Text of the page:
NHS England reaches deal to make Gilead's CAR-T cell therapy Yescarta available via Cancer Drugs Fund

Adults in England with diffuse large B-cell lymphoma (DLBCL) and primary mediastinal B-cell lymphoma who have failed two or more previous therapies will have access to Gilead Sciences' Yescarta (axicabtagene ciloleucel) after the NHS on Friday announced a deal allowing the CAR-T cell therapy to enter the Cancer Drugs Fund. 

Yescarta gained approval in Europe in August for the treatment of adults with relapsed or refractory DLBCL and primary mediastinal large B-cell lymphoma, after two or more lines of systemic therapy. However, at the same time, the National Institute for Health and Care Excellence (NICE) recommended against routine NHS funding of Yescarta, citing a lack of data comparing the treatment to salvage chemotherapy. 

Commenting on the latest decision, Simon Stevens, chief executive of NHS England, said the "announcement is proof-positive that we are open to constructive and flexible partnerships with industry that rapidly bring life sciences innovation to NHS patients in a way that is also fair to British taxpayers." Meanwhile, Hilary Hutton-Squire, general manager in the UK and Ireland for Gilead, added "the speed of this decision shows how research-based life-sciences companies and the NHS can partner together for the benefit of patients in the UK."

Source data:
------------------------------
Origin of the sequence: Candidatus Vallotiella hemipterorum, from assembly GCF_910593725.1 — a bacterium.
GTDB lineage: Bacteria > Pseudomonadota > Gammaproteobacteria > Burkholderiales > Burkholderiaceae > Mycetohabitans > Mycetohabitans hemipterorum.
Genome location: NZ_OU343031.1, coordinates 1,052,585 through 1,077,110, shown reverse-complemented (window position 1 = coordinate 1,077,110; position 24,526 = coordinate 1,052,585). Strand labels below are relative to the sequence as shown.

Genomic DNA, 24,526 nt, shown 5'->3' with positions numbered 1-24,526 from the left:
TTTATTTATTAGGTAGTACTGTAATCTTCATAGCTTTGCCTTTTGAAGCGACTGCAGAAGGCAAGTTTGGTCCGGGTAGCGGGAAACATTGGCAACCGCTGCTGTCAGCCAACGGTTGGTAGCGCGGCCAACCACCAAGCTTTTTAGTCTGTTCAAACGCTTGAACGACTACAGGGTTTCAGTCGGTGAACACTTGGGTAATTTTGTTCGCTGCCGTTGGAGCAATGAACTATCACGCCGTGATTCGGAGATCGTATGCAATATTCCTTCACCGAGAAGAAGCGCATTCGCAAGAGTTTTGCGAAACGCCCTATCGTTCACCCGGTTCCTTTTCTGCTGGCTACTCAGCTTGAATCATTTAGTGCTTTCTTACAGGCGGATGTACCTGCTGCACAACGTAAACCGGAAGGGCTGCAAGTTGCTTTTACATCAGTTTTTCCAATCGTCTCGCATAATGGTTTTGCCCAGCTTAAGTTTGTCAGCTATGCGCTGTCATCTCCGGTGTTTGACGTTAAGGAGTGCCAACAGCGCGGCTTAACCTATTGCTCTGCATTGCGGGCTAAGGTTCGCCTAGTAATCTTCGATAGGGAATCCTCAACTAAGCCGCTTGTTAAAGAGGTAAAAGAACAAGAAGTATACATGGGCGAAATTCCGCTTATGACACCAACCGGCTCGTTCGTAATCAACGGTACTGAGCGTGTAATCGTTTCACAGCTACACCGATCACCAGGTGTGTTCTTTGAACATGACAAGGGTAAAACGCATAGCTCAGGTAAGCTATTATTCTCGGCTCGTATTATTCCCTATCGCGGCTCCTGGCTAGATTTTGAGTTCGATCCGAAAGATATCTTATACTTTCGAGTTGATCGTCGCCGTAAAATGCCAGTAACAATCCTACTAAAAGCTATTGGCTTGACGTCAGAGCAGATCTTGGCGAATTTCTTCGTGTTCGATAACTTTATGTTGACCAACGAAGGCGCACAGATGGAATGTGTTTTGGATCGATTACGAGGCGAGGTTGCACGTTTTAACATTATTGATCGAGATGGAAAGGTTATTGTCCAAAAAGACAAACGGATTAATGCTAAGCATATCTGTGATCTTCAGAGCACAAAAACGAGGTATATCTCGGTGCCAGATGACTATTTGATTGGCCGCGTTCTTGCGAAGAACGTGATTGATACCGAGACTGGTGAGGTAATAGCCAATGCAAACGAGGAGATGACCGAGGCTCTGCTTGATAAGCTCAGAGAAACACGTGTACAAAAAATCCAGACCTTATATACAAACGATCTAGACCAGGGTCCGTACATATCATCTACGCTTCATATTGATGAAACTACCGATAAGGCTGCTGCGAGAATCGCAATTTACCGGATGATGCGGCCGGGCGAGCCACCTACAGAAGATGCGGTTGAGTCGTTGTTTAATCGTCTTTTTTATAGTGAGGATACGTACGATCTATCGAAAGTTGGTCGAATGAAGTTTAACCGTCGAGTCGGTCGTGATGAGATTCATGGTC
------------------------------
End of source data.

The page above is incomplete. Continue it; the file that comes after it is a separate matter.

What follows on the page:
NHS England said that under the confidential deal negotiated with Gilead, up to 200 patients a year will receive Yescarta. The treatment, which costs nearly 300 000 pounds ($392 000) at its full list price, will soon be available at hospitals in Birmingham, Bristol, London, Manchester and Newcastle. 

Last month, Novartis' Kymriah (tisagenlecleucel) became the first CAR-T cell therapy available on the NHS, allowing it to be used to treat children and young adults with B cell acute lymphoblastic leukaemia that is refractory, in relapse post-transplant or in second or later relapse. Shortly afterwards, NICE determined that the therapy is too expensive to recommend as a treatment for adults with relapsed or refractory DLBCL after two or more lines of systemic therapy. 

For related analysis, see ViewPoints: NICE sets up first EU reimbursement hurdles for CAR-Ts.

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